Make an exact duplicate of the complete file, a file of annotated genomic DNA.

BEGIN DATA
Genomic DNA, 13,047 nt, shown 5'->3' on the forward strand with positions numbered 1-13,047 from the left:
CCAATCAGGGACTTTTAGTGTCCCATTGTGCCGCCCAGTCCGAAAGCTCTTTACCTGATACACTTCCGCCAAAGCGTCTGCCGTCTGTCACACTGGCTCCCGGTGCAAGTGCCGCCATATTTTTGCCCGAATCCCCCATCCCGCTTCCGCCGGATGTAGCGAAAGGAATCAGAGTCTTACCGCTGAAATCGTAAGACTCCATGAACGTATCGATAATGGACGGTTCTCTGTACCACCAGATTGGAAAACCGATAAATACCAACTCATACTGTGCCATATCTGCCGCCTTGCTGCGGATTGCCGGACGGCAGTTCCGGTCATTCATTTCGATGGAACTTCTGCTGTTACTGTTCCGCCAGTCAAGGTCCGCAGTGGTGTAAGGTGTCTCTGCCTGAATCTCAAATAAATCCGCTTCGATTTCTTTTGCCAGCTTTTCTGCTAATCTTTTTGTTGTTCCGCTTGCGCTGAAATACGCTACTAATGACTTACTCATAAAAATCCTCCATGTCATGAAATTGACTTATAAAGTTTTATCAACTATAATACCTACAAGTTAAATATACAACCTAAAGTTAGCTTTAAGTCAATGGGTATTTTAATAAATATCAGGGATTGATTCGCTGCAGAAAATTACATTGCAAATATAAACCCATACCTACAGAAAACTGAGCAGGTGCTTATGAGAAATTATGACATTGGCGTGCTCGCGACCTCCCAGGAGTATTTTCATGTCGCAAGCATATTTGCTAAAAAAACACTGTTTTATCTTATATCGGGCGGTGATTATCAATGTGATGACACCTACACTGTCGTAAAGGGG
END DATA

Genomic DNA, 13,047 nt, shown 5'->3' on the forward strand with positions numbered 1-13,047 from the left:
CCAATCAGGGACTTTTAGTGTCCCATTGTGCCGCCCAGTCCGAAAGCTCTTTACCTGATACACTTCCGCCAAAGCGTCTGCCGTCTGTCACACTGGCTCCCGGTGCAAGTGCCGCCATATTTTTGCCCGAATCCCCCATCCCGCTTCCGCCGGATGTAGCGAAAGGAATCAGAGTCTTACCGCTGAAATCGTAAGACTCCATGAACGTATCGATAATGGACGGTTCTCTGTACCACCAGATTGGAAAACCGATAAATACCAACTCATACTGTGCCATATCTGCCGCCTTGCTGCGGATTGCCGGACGGCAGTTCCGGTCATTCATTTCGATGGAACTTCTGCTGTTACTGTTCCGCCAGTCAAGGTCCGCAGTGGTGTAAGGTGTCTCTGCCTGAATCTCAAATAAATCCGCTTCGATTTCTTTTGCCAGCTTTTCTGCTAATCTTTTTGTTGTTCCGCTTGCGCTGAAATACGCTACTAATGACTTACTCATAAAAATCCTCCATGTCATGAAATTGACTTATAAAGTTTTATCAACTATAATACCTACAAGTTAAATATACAACCTAAAGTTAGCTTTAAGTCAATGGGTATTTTAATAAATATCAGGGATTGATTCGCTGCAGAAAATTACATTGCAAATATAAACCCATACCTACAGAAAACTGAGCAGGTGCTTATGAGAAATTATGACATTGGCGTGCTCGCGACCTCCCAGGAGTATTTTCATGTCGCAAGCATATTTGCTAAAAAAACACTGTTTTATCTTATATCGGGCGGTGATTATCAATGTGATGACACCTACACTGTCGTAAAGGGG